Friday, May 25, 2007

Shavuot 2007

Shavuot is a difficult holiday for people with sleep issues. You stay up the first night, preferably learning, usually also hanging out with your friends, and that throws off your sleep cycle for the next few days. I woke up at 3 a.m. today and can't fall back asleep. Then again, I've been doing that for weeks, so I don't know if I should blame the holiday.

This is a rundown of my Shavuot:

9 p.m., first night: Went to dinner with Mrs. Mutter and her family. When I arrived at their home, Mrs. M was sitting on the front steps of her brownstone with her youngest daughter and two female guests, Sarah and Rachel. It was a beautiful spring evening, and we relaxed in the warm breeze and tranquil (for New York City) setting. It was also just really nice to be there and to feel connected to people; they're a lovely family.

After the men got home from synagogue, we repaired inside for a dairy feast. Sarah is engaged, and she and her fiancé were enjoying a respite from wedding planning. It was a more or less pleasant meal, although I was brought up short by Sarah's negative reaction to some of my schadenfreude.

Schadenfreude is a German word referring to the joy we sometimes take in our enemies' foibles and troubles. I mentioned that I like reading gossip magazines and columns because I find celebrity behavior hilarious, such as Britney Spears' starter marriage to that chicken-fried piece of ugly.

"That's terrible," said Sarah, "taking such joy in other people's problems."

At first I thought, "Get out much?" Celebrities in our culture know their lives are subject to public scrutiny, so when they screw up, they ought to expect everyone will see it on the six o'clock news. But she did have a point: it's petty and mean to laugh at people whose lives are so messed up, and why do I enjoy it so much? Obviously because my life is so unsatisfying to me. I'm unhappy about being single; at some level I envy rapidly-marrying celebs like Jennifer Lopez. Judging them makes me feel a little better about being unmarried. So while I didn't appreciate hearing that from Sarah, I think I needed to, especially since similar issues arose at other times during the holiday.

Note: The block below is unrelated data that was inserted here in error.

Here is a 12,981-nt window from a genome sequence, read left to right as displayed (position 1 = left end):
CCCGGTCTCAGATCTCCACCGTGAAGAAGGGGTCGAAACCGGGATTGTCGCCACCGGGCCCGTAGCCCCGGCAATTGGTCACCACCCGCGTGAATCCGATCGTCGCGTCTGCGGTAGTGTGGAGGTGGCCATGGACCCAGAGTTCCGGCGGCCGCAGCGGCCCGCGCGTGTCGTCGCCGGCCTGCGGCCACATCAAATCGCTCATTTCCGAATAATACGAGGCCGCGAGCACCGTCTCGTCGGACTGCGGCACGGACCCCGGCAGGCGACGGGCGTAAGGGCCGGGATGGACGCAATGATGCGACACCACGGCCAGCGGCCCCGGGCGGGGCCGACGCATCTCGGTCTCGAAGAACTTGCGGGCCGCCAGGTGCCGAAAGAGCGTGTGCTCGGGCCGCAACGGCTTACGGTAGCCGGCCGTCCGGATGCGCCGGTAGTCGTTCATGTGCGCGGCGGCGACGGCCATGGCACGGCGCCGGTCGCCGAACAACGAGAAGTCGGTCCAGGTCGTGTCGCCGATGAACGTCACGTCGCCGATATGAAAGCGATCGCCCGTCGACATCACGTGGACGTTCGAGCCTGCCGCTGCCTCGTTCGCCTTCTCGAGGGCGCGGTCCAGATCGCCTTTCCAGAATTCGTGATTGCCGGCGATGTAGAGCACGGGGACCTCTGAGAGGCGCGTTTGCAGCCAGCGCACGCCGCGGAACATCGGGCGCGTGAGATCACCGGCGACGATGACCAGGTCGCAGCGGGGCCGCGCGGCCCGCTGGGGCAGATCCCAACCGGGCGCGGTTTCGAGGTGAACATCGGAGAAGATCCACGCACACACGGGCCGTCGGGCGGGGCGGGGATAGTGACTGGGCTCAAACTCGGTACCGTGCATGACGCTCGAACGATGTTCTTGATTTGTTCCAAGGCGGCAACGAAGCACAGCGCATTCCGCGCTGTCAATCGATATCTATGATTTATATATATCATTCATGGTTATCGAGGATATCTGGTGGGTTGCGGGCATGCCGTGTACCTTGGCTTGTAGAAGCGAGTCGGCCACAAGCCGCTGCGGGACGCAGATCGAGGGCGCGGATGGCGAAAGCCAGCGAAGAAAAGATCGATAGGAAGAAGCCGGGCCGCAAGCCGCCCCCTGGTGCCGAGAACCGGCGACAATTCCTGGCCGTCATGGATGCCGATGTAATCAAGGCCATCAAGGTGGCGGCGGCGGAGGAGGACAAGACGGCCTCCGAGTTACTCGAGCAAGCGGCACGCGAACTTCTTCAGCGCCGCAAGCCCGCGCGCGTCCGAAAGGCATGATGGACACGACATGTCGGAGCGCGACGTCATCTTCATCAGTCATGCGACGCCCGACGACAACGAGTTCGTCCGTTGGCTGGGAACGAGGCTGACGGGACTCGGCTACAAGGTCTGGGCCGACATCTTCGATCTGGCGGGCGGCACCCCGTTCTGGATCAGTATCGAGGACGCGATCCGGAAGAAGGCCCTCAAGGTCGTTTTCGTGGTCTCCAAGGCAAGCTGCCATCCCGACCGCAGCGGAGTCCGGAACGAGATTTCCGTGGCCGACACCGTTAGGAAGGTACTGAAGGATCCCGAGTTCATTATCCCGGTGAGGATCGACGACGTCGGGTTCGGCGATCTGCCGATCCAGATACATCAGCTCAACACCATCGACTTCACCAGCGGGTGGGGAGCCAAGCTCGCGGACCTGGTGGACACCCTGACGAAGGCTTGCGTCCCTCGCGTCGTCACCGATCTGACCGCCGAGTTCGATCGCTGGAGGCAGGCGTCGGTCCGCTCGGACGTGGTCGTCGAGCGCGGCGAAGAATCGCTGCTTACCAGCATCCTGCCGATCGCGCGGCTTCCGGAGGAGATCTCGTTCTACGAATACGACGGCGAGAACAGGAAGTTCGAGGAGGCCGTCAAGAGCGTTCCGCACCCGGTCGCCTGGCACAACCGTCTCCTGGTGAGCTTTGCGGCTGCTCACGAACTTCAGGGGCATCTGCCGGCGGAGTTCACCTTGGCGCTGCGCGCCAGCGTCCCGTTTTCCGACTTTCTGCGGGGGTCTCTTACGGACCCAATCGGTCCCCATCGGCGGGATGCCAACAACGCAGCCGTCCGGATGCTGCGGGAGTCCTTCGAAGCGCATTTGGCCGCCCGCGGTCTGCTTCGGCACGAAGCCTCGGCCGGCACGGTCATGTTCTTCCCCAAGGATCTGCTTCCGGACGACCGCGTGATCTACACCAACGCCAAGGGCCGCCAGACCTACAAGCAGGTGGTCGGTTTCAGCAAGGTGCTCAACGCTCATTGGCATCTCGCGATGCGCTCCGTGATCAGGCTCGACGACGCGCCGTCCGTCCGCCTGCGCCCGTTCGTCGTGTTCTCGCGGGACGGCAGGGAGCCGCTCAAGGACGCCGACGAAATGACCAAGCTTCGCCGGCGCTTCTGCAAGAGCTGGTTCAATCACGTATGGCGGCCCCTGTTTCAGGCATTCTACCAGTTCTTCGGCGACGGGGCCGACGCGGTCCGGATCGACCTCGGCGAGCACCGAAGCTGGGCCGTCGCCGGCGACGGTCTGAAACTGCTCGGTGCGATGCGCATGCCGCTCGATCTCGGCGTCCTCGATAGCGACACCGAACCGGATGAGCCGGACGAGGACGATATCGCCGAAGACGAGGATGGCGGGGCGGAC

I also discussed the social work project I'm trying to implement at our synagogue. Mr. Mutter asked if I was involving the "Center for a Noble Cause" (CNC), a relatively new organization affiliated with a very large Jewish institution. It wasn't clear to him what CNC was supposed to achieve; in their few years of existence they hadn't really seemed to accomplish much. I told him that on my rabbi's advice I had tried to get them to work with us on community mental-health programming for the Upper West Side and could not get the director of the institution, young Rabbi Swellhead, to return my phone calls and emails; in my view, they were trying to glorify themselves, not help the community.

That's actually quite an arrogant attitude, although I've had dealings with Rabbi Swellhead in the past (before he was a rabbi) and found him quite ungrateful. Several years ago I wrote some press releases for another nonprofit he was involved with, pro bono, but was never invited to his home for a Shabbos meal. Then after services one Shabbat morning I watched him, in front of me, invite a young woman he'd never met over for Shabbat lunch. I guess I was not young, blonde, or thin enough to merit an invitation.

Not getting invited to people's homes, as you may have noticed, is a big reason for me not to like them. I hate calling and inviting myself over, and I hate feeling overlooked or ignored, so it's kind of a double whammy; if I feel someone is ignoring me and not inviting me, while paying attention to and inviting others, my disdain for them is quickly aroused.

Part of this is because in my twenties I spent a lot of time and money making Shabbos meals and didn't feel that reciprocation was always forthcoming. Even though now I don't have the time, funds, or space to invite people, I still feel annoyed when I'm overlooked. And that's a problem. I'm too easily offended, which is a sign that I set myself too high above other people. Also, the more easily I'm offended, the more often I'll feel resentful and bitter. And that's not a healthy attitude.

Anyway -- I enjoyed demolishing CNC with Mr. Mutter. A little too much.

As I discussed the programs I hope to develop with the part-time social worker my synagogue plans to hire, Mrs. Mutter gave a few opinions. We talked about how many Jewish men don't have very good dating manners, at the table or elsewhere. She thought it would be a good idea for us to sponsor a formal sit-down meal to teach everyone which utensils to use for each course and how to conduct themselves at the table.